As supply complexity and associated risk continues to increase, more companies are recognizing the need to improve their
procurement organizations and are engaging third-party assistance to upgrade their strategic sourcing and technology capabilities.
As corporate-reputation and brand-image disasters become more frequent, there are other issues that companies with global
supply chains need to address. These broad concerns involve human rights (e.g., child labor, working conditions, unfair pay),
global warming, and other environmental impacts. The pharmaceutical and biotechnology industries are also feeling the effects
of animal-rights groups that want to ensure the ethical treatment of animals. Nongovernmental organizations (NGOs) play a
role in influencing customers, shareholders, and investors. As with most ideologies designed to promote social change, adoption
rates by corporations can be classified into three main groups: laggards, followers, and leaders, with the majority of companies
acting as followers.
When it comes to embracing sustainability and green behavior in manufacturing and product specifications, several large corporations
such as GlaxoSmithKline (London), Proctor & Gamble (Cincinnati), Diageo (London), and Unilever (London) achieved material
cost savings, enhanced brand image, and generated increased demand for their products through innovative changes in primary
and secondary packaging components. Examples include reducing corrugated box and cardboard carton-wall gauge, buying board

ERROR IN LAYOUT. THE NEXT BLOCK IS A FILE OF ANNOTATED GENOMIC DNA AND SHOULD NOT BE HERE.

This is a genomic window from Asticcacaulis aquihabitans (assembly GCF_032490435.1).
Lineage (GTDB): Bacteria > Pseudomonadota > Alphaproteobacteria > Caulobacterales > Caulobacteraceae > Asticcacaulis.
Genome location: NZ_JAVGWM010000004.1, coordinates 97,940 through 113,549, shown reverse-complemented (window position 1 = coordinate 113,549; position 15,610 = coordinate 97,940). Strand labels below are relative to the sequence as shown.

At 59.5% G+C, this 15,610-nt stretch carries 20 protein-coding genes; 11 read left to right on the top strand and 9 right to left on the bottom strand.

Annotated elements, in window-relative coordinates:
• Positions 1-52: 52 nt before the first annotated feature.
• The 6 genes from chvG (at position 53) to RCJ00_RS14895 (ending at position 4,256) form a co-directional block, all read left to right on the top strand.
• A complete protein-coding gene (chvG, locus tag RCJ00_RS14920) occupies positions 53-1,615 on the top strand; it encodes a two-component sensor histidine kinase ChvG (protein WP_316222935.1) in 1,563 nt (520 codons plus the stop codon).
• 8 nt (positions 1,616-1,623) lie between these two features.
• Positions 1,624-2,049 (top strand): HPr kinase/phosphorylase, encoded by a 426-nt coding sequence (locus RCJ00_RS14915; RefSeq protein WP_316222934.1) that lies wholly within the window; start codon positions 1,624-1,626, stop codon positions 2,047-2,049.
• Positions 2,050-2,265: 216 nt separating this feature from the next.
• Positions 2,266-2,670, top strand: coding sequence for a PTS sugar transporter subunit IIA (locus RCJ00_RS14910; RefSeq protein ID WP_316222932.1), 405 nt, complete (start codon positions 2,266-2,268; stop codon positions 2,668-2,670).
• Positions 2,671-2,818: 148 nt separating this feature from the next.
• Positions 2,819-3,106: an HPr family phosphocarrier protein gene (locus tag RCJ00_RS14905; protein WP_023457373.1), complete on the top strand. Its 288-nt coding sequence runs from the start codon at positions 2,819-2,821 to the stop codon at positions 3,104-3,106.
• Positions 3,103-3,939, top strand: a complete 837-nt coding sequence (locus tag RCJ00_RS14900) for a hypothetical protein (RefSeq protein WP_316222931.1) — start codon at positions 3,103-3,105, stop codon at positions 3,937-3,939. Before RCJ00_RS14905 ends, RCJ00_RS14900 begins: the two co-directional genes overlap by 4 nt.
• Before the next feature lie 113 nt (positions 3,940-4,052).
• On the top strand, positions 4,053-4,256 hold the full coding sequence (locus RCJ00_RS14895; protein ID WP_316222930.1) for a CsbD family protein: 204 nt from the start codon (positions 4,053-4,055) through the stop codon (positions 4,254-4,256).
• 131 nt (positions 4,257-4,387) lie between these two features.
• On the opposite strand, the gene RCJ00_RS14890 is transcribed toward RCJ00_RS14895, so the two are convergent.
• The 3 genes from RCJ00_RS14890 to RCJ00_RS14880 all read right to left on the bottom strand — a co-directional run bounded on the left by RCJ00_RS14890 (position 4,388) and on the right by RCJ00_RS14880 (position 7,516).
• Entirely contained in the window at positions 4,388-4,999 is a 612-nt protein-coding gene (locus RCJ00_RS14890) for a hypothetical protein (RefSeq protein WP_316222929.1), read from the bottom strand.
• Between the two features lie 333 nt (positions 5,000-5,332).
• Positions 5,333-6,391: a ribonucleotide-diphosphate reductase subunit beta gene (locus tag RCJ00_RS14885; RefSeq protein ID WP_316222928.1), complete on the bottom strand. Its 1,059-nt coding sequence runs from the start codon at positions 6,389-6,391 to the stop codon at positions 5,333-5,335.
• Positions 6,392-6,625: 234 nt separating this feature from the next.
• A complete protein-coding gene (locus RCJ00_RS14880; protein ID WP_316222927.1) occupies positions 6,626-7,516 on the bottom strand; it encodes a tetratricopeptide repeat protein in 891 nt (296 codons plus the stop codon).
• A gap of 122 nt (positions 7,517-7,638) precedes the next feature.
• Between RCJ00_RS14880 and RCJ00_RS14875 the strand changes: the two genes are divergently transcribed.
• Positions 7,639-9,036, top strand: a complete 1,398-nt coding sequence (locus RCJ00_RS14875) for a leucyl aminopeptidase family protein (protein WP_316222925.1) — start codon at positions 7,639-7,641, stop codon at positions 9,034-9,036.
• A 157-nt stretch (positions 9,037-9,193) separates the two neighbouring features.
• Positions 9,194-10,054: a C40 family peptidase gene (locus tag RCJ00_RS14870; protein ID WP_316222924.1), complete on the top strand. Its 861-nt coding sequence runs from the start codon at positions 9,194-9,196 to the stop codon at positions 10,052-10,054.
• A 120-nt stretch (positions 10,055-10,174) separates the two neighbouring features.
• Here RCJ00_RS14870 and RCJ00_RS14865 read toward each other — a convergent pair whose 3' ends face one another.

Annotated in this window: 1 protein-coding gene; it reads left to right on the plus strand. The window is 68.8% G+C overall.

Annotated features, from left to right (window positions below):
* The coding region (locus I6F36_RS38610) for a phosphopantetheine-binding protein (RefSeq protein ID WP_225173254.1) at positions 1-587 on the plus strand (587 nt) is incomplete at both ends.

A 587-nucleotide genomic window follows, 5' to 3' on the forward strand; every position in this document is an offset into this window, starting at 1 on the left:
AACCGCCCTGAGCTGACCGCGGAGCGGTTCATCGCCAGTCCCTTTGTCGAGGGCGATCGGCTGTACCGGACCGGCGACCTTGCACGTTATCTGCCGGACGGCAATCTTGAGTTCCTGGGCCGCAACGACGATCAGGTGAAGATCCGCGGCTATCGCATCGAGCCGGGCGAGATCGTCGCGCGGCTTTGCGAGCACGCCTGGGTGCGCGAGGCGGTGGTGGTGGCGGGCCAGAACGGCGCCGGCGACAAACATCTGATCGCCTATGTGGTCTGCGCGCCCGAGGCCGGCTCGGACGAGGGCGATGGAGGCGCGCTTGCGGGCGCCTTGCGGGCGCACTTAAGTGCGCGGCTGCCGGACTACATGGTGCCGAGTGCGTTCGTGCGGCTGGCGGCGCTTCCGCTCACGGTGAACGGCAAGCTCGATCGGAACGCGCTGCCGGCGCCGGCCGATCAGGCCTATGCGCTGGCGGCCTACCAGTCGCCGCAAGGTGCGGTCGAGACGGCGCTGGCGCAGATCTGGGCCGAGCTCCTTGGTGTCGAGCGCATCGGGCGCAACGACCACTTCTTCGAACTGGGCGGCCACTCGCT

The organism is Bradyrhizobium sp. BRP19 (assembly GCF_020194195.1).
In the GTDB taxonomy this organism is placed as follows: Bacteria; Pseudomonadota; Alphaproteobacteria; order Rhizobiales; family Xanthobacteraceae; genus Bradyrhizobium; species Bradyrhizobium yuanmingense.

and paper-based components from certified forests, using recycled board and paper, reducing wall thickness of polyethylene
containers, and switching to up to 100% recycled polyethylene. These types of changes can reduce the amount of material used,
increase the amount of material being recycled, and reduce the overall associated carbon footprint. There is a positive relationship
between sustainability and green behavior in enhancing brand image and generating greater sales revenue as a result (3).
Diagnostic test for supply-chain risk mitigation
The economic meltdown of 2009, the resulting attempts of government bailouts, the many government stimulus programs,
and the healthcare overhaul serve to show how the changing environment led to closer examination of corporate spending and
has placed an increased emphasis on responsible spending policies and practices. As sales have slumped, more companies have
taken a serious look at how to buy goods and services in a way that reduces spending.
An example from outside the pharmaceutical and biotechnology industries is the luxury expenditure policy, which is imposed
on companies receiving funding under the Troubled Asset Relief Program, commonly referred to as TARP or RCP, the federal program
under which the US government purchased assets and equity from financial institutions to strengthen the financial sector.
The guidelines set limits for entertainment or events, office and facility renovations, aviation or other transportation services,
and other similar items, activities, or events. The pharmaceutical and biotechnology industries should take note. A similar
scenario is conceivable as the government may take more responsibility for healthcare, and closer scrutiny will be paid to
how discretionary budgets are spent. As a result, corporations are reevaluating policies and practices that govern how their
goods and services are purchased.